South America Producer’s Notes

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South America pays tribute to the historic and contemporary ingenuity of musicians and composers from South America.  We celebrate the sundrenched and often intoxicating music from this continent, pay homage to Astor Piazzolla, Heitor Villa-Lobos, Carlos Gardel, Antonio’s father the violinist Alberto Lysy, and new work by the Argentine bandoneon master Coco Trivisonno.

Antonio won Yarlung’s first GRAMMY® Award, for our first project together, Antonio Lysy at The Broad: Music from Argentina in 2011. Antonio’s son Aidan served as Yarlung’s mascot on stage with Antonio at the GRAMMY Awards.  He stood at half Antonio’s height for his GRAMMY acceptance, and Aidan is now a grown man at his first year at university.

This recording breaks new ground for Yarlung in several ways.  This was our first opportunity to work with Coco Trivisonno, one of the last living members of Piazzolla’s intrepid ensemble, one of the titans who transformed Argentine music.  We commissioned Coco to create new arrangements of three songs made famous by Carlos Gardel, for cello and bandoneon.  These arrangements commissioned by Rinchen Lhamo and Linda Attiyeh, pay homage to the popular roots of tango in Argentina, before Piazzolla changed it forever.  In homage to Carlos Gardel and to this album’s executive producers Carlos and Haydee Mollura, Antonio and Coco chose three tunes, Volver, written by Gardel in 1935, Yo Te Bendigo, written by Juan de Dios Filiberto in 1900, and Divina, written by Joaquín Mora  in 1928.

Coco sent me a note while arranging these pieces.  He said «A estos temas se los conocía como “Tango Canción” por el destacado sentido romántico, tanto de sus letras como de sus músicas».   This translates approximately “The distinct romantic mood in these songs comes as much from the words as from the music.  The themes are historically known as sung tango, or ‘tango songs.’”

Tango originated in New Spain, in what is now Uruguay and Argentina, in the cities surrounding Rio de la Plata, the “River of Silver.” This is the estuary emptying into the Atlantic Ocean that forms the border between the two countries.  Montevideo, Uruguay, and Buenos Aires, Argentina, are the two principal cities on either side of the river.   Tango evolved from candombe, barely vocalized humming dominated by drummers playing African polyrhythms.  Musicians, African slaves and their descendants, came together at an open spot in the city, called a tangó.  The word tangó means gathering place for African slaves.  It also refers to the African drum used in these dances, and later referred to the houses where these dances and rituals took place in secret.  The ruling families in what is now Uruguay tried to ban tangó in 1808.  The dances were considered lascivious and degenerate because of their African provenance.  Think of the similar horror “civilized Europeans” felt at the overtly sexual nature of the Chaconne, or Ciaconna, another provocative dance imported to Europe from the New World.  When we consider the Chaconne as it was artfully celebrated in dance suites by Johann Sebastian Bach, we may marvel at Bach’s genius but wonder what all the fuss was about.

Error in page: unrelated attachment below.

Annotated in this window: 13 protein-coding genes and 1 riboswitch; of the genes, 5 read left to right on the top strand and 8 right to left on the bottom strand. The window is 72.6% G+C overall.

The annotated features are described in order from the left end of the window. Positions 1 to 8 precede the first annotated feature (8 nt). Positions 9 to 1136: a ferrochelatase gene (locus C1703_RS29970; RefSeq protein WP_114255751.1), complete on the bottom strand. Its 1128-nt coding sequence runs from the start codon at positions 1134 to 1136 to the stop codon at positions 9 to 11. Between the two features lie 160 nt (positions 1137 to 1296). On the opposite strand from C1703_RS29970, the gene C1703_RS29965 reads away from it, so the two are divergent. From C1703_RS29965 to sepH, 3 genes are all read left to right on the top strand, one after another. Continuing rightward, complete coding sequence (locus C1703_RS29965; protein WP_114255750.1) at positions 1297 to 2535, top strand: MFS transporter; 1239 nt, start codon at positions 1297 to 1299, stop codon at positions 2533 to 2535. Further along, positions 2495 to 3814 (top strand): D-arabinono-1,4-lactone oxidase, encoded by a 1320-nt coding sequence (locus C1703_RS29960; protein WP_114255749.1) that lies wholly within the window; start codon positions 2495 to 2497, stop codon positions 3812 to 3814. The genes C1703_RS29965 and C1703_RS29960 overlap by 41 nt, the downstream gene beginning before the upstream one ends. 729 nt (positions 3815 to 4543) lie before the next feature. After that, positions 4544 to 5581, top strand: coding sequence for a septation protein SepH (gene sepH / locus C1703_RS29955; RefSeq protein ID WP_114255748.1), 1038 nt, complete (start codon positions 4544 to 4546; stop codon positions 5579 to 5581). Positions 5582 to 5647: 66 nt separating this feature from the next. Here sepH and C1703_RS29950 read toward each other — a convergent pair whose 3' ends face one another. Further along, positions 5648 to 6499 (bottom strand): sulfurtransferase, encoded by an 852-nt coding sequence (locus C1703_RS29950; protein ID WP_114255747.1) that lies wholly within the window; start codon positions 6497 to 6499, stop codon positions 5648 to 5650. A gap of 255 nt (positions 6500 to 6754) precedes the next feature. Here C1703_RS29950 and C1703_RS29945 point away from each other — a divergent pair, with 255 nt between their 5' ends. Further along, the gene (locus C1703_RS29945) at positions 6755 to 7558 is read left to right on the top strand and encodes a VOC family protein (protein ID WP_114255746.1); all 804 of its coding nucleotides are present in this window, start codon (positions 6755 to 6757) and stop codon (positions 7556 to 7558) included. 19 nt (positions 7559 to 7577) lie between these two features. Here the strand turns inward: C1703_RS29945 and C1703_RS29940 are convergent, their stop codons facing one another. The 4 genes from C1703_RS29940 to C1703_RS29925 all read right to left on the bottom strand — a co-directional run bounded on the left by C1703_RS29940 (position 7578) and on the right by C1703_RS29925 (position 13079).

Not to be deterred, and drawn by this irresistible tango music, gypsies soon joined these African festivities in the tangós surrounding Rio de la Plata, and added guitar.  Remember these roots when you hear Antonio and Coco play the beautiful songs at the conclusion of this album.

One of the reasons I enjoy working with Antonio so much is that he pushes musical, technological and endurance boundaries with every project he creates.  After our first album, Antonio and ensemble took our repertoire on tour to three continents (three continents so far!) adding dancers, video and still photography.  He called this performance Te Amo, Argentina, after which we named his second LP.   Undaunted, Antonio created an audiovisual marathon masterpiece performance of all six of Bach’s suites for solo cello in a single concert, utilizing video and still images, and performing the cycle on a Luis & Clark carbon fiber cello instead of the Carlo Tononi cello from 1700 used in our recordings.    Antonio has recently begun a tour performing all of the Beethoven cello sonatas, presented in one concert, with cello and forte piano.

In South America, Antonio and Yarlung break new ground once again, using SonoruS Holographic Imaging technology to enable Antonio to play every part in a cello orchestra.  Arian Jansen’s SHI technology and Antonio’s meticulous preparation with the help of his rehearsal assistant Chloe Knudsen-Robbins made this possible.  To learn more about how SHI works, please visit

This recording also enabled Antonio to introduce us to talented and generous harpist Marcia Dickstein Vogler and flutist Anastasia Petanova, for the performances of  Villa Lobos’ Black Swan for harp and cello which opens this album, as well as Jet Whistle for flute and cello.  As standard in Yarlung albums, these, and the performances with Coco Trivisonno, are all single takes.

The Kodály Duo and Antonio’s father Alberto Lysy